A retrospective of the 2012 Niles West Sectional controversy, told by Ray Lewis
The 2012 team celebrating Chris Korabik's 57th place finish at state. Oh, and Jack Keelan's 1st place, too, I guess. Photo by Steven Bugarin.
to set the stage: In 2012, my senior year, our St. Ignatius team was very strong.
I was one of three co-captains for the team, a position I couldn't have been
happier to hold. One co-captain, Tim Hatzopoulos, was my closest friend on the
team. The other, Jack Keelan, was one of the best runners in the country, let
alone just the state of Illinois. The team itself was great too- our pack of
Chris Korabik, Andy Weber, Dan Santino and Taylor Dugas made us good enough to
be ranked as high as #11 during the season by some rankings, and #2 in our
sectional. That was a motivated, focused team- the bad taste in our mouth
leftover from a disappointing 2011 sectional performance was enough for us
never to want to experience such an awful feeling again. However, we knew that we
were GOOD- qualifying was not enough for us. We wanted to be considered as
trophy contenders. It was ambitious, yes, but we felt that having a young,
dependable pack behind the possible state champ meant anything was within
Throughout the year, I hovered around 9th and 10th man on that team. My highlights were probably winning the ICOPS Invitational Open Race in West Chicago the first weekend and scoring a homecoming date at the Palatine Invitational. But MY own sights were set on the top 7, because that was obviously my ticket to running at the state meet which I had dreamed of doing for years. It was difficult to be on the outside of a great varsity season, which included a fifth place at Peoria Woodruff (now First to the Finish) and a great performance at Palatine, where we were a sixth-runner tiebreak away from being the third 3A team there. Fortunately, I ran well at the Wheeling Invitational (where a last second change had us running a makeshift three- mile course around the Allstate campus in Northbrook IL), and got to run top 7 at Chicago Catholic League, where we won just our second conference title since the early 1980's.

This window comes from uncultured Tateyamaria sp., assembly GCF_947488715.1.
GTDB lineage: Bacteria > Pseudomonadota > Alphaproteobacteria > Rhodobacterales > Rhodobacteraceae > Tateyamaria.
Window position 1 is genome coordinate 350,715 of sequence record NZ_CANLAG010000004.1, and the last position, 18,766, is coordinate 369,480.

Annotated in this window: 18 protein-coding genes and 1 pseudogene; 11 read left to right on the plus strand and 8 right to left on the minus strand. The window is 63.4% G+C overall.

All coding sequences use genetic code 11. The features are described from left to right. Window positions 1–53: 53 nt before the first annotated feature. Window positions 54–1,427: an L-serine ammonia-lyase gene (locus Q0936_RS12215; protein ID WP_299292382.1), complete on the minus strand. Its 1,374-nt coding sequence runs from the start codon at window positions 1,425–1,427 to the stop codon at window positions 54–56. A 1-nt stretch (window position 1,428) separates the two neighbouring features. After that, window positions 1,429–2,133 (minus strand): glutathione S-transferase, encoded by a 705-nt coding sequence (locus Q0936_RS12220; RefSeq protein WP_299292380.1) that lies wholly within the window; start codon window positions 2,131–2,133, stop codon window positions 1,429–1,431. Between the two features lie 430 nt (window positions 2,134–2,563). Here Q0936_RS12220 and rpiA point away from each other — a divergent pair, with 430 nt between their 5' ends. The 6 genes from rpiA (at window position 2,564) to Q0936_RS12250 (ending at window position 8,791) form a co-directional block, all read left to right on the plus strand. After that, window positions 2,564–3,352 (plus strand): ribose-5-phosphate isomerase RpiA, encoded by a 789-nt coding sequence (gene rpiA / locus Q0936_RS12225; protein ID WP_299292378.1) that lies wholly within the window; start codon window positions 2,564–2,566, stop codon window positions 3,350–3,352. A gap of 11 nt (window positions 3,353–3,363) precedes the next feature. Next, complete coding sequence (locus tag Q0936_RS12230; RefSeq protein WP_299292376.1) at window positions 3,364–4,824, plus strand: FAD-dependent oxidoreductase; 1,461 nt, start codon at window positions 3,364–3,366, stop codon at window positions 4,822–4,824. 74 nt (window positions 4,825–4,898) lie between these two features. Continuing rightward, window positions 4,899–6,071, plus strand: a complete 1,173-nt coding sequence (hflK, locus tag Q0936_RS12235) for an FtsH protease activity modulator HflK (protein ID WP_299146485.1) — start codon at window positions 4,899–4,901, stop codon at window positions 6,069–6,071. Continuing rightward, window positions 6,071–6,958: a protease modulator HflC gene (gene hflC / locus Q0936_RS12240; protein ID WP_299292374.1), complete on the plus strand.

Patrick Manglano (right) and I leading the
team at Washington Park at the 2012 St.
Ignatius Regional. Photo by Steven Bugarin
much of our team, regionals was an afterthought since we had our eyes focused
on Sectionals and State. But for myself and a few others, it was the most
important race to date; Coach Ernst elected to rest our top 5 men, and race the
6 through 12 runners at regionals. This gave each of us the opportunity to run
for the 6 and 7 spots on the Sectional team. I hated the Washington Park
course-long grass and uneven ground was never really my M.O.- but I still ran the
best race of my life. Patrick Manglano ran 16:43 to grab the #6 spot, and I ran
16:49 to get #7. This alignment meant we finished 'just' fifth at the regional
(I remember getting a nervous call from Keelan, on a recruiting visit at the
time, asking whether we had qualified for sectionals), but Manglano and I were
ready to compete. After the race, as I retrieved the sweaty bandana I had
thrown off with about 500 meters to go, I soaked in the reality I thought I had
achieved: I was going to run at sectionals... and then the state meet. I couldn't
Now, you can see where I was probably getting a little ahead of myself. I could barely sleep the entire week, envisioning and re-envisioning the sectional race, helping my team qualify and then later run at Peoria. But the entire week seemed to be filled with misfortune for our team during training. After filming a Workout Wednesday 800s workout on Monday, Andy Weber hurt his toe on a loose brick during the cool down. Dan Santino came down with a bad sickness and Taylor Dugas rolled his ankle later in the week as well, and all of a sudden we didn't seem to have the same pack we had before. In our minds, that was no problem though. We were running for 2nd place at the Niles West sectional.
October 27, 2012 was a very chilly day. I remember trying to determine whether to wear my compression shorts during the race (I did wear them). It was crisp but it felt like good cross country conditions. During warm-ups, we scanned the teams we would be competing with for spots: York, Maine South, Loyola, Glenbard West, Lane Tech, New Trier. We know we could beat each of those teams and that was where our heads were. We thought it would be smooth, on to the next week.
But the race start was not so smooth. We had a second race start after a call-back with a fallen runner. And after that race start, I couldn't tell how our team was doing but I fell apart. My legs knotted up very early on, and after failing to get around a pack in the back loop of the reconfigured Niles West campus course, I mentally gave up and coasted, just waiting for the finish line in the stadium, so I could hear good news from my teammates.